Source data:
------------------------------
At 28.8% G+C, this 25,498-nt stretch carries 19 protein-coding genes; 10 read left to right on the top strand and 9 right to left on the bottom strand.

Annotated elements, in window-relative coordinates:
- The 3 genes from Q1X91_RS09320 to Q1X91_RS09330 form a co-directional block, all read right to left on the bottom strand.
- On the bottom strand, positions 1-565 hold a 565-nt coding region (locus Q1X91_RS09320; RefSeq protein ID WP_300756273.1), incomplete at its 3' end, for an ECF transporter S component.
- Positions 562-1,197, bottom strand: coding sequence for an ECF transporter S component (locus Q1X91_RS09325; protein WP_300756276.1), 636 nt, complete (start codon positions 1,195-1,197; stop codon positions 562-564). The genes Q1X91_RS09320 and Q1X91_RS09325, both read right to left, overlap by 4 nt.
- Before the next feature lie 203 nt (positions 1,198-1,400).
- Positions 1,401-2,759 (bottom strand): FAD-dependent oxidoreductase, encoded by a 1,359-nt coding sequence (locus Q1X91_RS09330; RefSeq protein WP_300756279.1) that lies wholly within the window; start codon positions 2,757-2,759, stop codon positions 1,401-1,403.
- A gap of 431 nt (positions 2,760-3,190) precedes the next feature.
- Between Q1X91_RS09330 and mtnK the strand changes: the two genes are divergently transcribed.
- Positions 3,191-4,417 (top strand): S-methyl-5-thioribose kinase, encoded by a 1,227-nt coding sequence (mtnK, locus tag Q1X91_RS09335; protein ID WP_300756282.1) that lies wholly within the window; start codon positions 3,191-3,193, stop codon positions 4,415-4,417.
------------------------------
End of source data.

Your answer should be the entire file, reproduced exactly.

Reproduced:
At 28.8% G+C, this 25,498-nt stretch carries 19 protein-coding genes; 10 read left to right on the top strand and 9 right to left on the bottom strand.

Annotated elements, in window-relative coordinates:
- The 3 genes from Q1X91_RS09320 to Q1X91_RS09330 form a co-directional block, all read right to left on the bottom strand.
- On the bottom strand, positions 1-565 hold a 565-nt coding region (locus Q1X91_RS09320; RefSeq protein ID WP_300756273.1), incomplete at its 3' end, for an ECF transporter S component.
- Positions 562-1,197, bottom strand: coding sequence for an ECF transporter S component (locus Q1X91_RS09325; protein WP_300756276.1), 636 nt, complete (start codon positions 1,195-1,197; stop codon positions 562-564). The genes Q1X91_RS09320 and Q1X91_RS09325, both read right to left, overlap by 4 nt.
- Before the next feature lie 203 nt (positions 1,198-1,400).
- Positions 1,401-2,759 (bottom strand): FAD-dependent oxidoreductase, encoded by a 1,359-nt coding sequence (locus Q1X91_RS09330; RefSeq protein WP_300756279.1) that lies wholly within the window; start codon positions 2,757-2,759, stop codon positions 1,401-1,403.
- A gap of 431 nt (positions 2,760-3,190) precedes the next feature.
- Between Q1X91_RS09330 and mtnK the strand changes: the two genes are divergently transcribed.
- Positions 3,191-4,417 (top strand): S-methyl-5-thioribose kinase, encoded by a 1,227-nt coding sequence (mtnK, locus tag Q1X91_RS09335; protein ID WP_300756282.1) that lies wholly within the window; start codon positions 3,191-3,193, stop codon positions 4,415-4,417.